The release of Dying Light saw yet another genre -zombie survival- blended with Parkour; Thumbsticks examines this growing trend.
Since 2007, there have been no fewer than twenty-five titles that have involved some element of free running or Parkour, and that trend appears to be increasing. In 2014 alone there were seven titles featuring the energetic, fluid movement discipline. We’ve already seen the release of Dying Light, just one month into 2015, and that’s just the beginning; you can guarantee that at least one new Assassin’s Creed title will be released later in the year.
To clarify, we’re only including games released for the major consoles and PC in these statistics, for the sake of consistency. If we were to include handheld and mobile gaming titles – like the exceptional Vector – then these figures would be much higher. So in order to examine this rampant recent trend, we need to wind back to the very beginning; Prince of Persia. The game, that is, not the questionable Jake Gyllenhall movie.
Call out the instigators
Full disclosure: I didn’t know there was a difference between Parkour and free running. Parkour, derived from the French for “the course” was founded in the late 20th Century by David Belle, and is a discipline focused on tracing the fastest, most efficient path possible across an obstacle course; proponents of Parkour are referred to as traceurs for this reason.
Free running is a term coined by friend of Belle and legendary founding traceur Sébastien Foucan, during the 2003 documentary film Jump London, in an effort to translate the concept for a British audience. Free running is primarily concerned with getting from A to B in the most stylish and flamboyant method possible.
So in summary: Parkour is driven, efficient movement towards a goal, whereas free running is generally larking about in the most stylish way possible, and for that reason we will be referring to the concept within video games as Parkour going forward.
Looking at the 1990 original Prince of Persia, you can certainly see some similarities with Parkour – fast movement, death-defying leaps, clambering up ledges – but it was all a little stilted and two dimensional. Fast-forward to 2003’s 3D reboot of the series by Ubisoft, however, and it’s all looking a lot more recognisable; the big jumps and ledge-hanging are still there, but they have been supplemented by tightrope walking, wall jumps, pole climbing and even running along vertical walls to traverse gaps.
Prince of Persia: The Sands of Time was popular with the critics and a commercial success, but we had to wait until 2007 for Ubisoft’s next successful foray into Parkour. No, not the Ubisoft-published, Foucan-endorsed flop that was Free Running (essentially 1996’s Tomb Raider engine with sweaty men in tracksuits); in 2007 Ubisoft brought us the first Assassin’s Creed.
Assassin’s Creed was a bit of a revelation upon release. The game looked fantastic, the story was great – the historical parts at least, the virtual reality undercurrents were so misguided it’s physically painful to watch – but most important was how it felt to play. Want to climb that clock-tower? No problem! Press and hold the ‘free run’ button, point the analogue stick towards the target, and away you go. Running along the rooftops to escape the guards? Great! Button, point, full-steam ahead. The mechanic of being able to perform dozens of fluid, intuitive motions without having to wrangle complex button sequences and nail near-impossible timings made everyone feel like they were finally unshackled from the rigid constraints of the controller. For a brief, beautiful time, it was the most free I’d felt in a video game since Sonic the Hedgehog 2.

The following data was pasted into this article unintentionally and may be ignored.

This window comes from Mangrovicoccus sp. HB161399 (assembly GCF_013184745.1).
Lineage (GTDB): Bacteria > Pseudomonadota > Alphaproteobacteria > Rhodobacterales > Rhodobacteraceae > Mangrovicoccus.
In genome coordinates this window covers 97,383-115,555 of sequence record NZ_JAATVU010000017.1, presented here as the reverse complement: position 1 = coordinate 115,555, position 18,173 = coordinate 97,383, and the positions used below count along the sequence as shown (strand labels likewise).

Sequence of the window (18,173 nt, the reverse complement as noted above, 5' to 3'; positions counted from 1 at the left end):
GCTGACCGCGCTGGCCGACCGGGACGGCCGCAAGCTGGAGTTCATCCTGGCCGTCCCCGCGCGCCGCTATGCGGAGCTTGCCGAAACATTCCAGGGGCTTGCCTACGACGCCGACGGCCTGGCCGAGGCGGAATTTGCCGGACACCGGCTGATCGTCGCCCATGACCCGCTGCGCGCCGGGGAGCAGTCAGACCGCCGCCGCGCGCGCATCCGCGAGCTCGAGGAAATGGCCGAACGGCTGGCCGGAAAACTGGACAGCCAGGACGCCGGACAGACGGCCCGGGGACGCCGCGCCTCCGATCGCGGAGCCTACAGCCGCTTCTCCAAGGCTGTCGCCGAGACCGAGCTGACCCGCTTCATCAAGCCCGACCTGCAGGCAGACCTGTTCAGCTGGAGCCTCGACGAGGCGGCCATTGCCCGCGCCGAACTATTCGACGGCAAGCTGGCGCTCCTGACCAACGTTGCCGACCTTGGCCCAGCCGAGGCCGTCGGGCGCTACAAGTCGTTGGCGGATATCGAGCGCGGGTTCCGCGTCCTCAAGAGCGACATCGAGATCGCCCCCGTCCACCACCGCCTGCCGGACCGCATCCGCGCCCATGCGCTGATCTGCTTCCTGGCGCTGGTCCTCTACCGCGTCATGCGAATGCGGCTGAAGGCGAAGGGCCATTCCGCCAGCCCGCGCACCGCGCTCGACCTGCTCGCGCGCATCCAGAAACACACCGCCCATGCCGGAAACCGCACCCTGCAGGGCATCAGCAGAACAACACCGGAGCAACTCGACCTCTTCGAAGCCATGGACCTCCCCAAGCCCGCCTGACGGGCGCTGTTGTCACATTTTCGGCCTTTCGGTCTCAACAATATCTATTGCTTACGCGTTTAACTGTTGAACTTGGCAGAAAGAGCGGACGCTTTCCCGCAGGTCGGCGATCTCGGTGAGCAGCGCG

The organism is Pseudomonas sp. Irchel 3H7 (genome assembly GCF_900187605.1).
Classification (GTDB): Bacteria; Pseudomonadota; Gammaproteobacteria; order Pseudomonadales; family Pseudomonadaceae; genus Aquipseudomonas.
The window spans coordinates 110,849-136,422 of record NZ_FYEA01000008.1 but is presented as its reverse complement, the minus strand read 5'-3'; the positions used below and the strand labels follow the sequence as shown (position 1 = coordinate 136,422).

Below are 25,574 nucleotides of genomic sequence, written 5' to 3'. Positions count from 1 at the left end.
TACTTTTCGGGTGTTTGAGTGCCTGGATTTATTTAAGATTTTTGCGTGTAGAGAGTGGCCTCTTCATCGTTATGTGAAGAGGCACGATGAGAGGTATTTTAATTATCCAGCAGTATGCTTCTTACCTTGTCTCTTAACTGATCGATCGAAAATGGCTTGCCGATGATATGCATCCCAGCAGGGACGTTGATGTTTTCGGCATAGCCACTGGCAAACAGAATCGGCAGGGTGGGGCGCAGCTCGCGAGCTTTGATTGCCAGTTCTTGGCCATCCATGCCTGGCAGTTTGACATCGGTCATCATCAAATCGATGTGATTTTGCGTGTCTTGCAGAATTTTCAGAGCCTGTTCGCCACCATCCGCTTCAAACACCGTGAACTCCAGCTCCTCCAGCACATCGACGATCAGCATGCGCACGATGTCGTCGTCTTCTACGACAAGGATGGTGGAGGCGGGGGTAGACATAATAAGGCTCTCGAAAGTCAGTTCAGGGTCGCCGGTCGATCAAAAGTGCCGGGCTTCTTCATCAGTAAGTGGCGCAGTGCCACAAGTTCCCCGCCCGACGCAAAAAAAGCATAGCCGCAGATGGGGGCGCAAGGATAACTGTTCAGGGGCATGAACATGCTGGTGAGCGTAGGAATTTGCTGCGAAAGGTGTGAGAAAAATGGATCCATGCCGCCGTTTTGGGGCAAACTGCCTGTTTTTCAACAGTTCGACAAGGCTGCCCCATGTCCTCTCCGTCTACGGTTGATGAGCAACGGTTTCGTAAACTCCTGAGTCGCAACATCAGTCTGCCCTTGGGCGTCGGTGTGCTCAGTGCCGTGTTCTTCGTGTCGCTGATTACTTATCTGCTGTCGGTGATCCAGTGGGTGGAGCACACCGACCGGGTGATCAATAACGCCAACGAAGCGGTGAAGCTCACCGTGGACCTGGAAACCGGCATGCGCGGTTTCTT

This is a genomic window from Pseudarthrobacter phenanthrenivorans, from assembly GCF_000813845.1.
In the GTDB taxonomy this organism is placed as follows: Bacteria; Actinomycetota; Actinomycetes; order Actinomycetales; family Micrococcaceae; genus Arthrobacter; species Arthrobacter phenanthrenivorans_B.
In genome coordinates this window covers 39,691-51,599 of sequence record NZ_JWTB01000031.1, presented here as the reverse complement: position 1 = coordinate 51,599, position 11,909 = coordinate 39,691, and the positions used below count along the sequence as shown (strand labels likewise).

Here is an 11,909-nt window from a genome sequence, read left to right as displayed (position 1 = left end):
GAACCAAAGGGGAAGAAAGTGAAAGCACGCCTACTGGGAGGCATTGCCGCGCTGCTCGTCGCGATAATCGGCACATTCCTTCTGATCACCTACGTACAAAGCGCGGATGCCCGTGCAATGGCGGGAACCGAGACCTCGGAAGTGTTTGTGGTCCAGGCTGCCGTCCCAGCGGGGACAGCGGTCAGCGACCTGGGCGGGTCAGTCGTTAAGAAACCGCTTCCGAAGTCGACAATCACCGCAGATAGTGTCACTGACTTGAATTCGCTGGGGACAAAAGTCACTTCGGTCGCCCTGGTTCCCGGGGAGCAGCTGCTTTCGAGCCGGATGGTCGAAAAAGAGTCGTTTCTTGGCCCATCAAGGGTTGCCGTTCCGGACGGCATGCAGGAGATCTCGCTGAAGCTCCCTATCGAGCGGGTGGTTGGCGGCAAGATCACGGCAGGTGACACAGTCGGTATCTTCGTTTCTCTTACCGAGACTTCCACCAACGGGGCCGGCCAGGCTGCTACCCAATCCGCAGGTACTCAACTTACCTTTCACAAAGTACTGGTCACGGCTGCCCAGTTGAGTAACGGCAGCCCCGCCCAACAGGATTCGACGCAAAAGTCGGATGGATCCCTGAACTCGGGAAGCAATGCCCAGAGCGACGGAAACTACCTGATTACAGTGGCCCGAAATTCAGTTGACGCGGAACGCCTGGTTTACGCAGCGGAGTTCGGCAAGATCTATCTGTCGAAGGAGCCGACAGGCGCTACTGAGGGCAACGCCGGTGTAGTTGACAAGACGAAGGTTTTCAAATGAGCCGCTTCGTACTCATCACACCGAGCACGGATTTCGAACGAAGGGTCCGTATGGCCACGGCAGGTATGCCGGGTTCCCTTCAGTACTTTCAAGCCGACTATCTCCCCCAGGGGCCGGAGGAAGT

Revolutionary becoming routine
Wind the clock forward another eight years, and Ubisoft are still at it. Of those twenty-five Parkour games mentioned at the top of the article, fourteen of them have been developed and/or published by Ubisoft, and nine of those titles have been part of the Assassin’s Creed series. I wouldn’t dream of suggesting that the Assassin’s Creed games are going down the same dark, incremental road as the Call of Duty or Fifa/Madden series, but I must admit I am getting a little tired of it all, and the disconnected nature of traversing the environment in a manner that once felt like a revelation is now turning movement into a pedestrian chore.
Remember Eddie Gordo from Tekken 3? All anyone had to do, regardless of their skill level, was continuously hammer the kick button to send Gordo into an unstoppable Capoeira combo, a wall of flailing legs that was near-impossible to get past. He was very much the friend of the unskilled, but if you had any kind of ability at all Gordo was simply boring to play as. I liken the Capoeira experience of Tekken 3 to the Parkour elements in Infamous: First Light; a game that should in theory be incredibly exciting to play (you can run up the side of buildings at light speed!) but has instead been rendered dull and pedestrian by the lack of technique required to pull off the aforementioned “amazing” moves.
Sonic the Hedgehog 2 may have been slick, and it may have been fast, but it was never dull; it required tremendous skill to play at top speed – if you made a mistake, you were punished – and that is a lesson the modern Parkour-movement craze in video games needs to learn.